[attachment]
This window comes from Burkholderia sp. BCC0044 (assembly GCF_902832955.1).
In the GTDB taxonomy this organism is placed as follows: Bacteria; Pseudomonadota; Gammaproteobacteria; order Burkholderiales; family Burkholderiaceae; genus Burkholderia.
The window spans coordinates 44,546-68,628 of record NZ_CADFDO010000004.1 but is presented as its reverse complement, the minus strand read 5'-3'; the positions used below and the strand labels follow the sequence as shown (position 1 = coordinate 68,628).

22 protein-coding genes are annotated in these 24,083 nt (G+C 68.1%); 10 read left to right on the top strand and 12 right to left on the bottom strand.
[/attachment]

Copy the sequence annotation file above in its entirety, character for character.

This window comes from Burkholderia sp. BCC0044 (assembly GCF_902832955.1).
In the GTDB taxonomy this organism is placed as follows: Bacteria; Pseudomonadota; Gammaproteobacteria; order Burkholderiales; family Burkholderiaceae; genus Burkholderia.
The window spans coordinates 44,546-68,628 of record NZ_CADFDO010000004.1 but is presented as its reverse complement, the minus strand read 5'-3'; the positions used below and the strand labels follow the sequence as shown (position 1 = coordinate 68,628).

22 protein-coding genes are annotated in these 24,083 nt (G+C 68.1%); 10 read left to right on the top strand and 12 right to left on the bottom strand.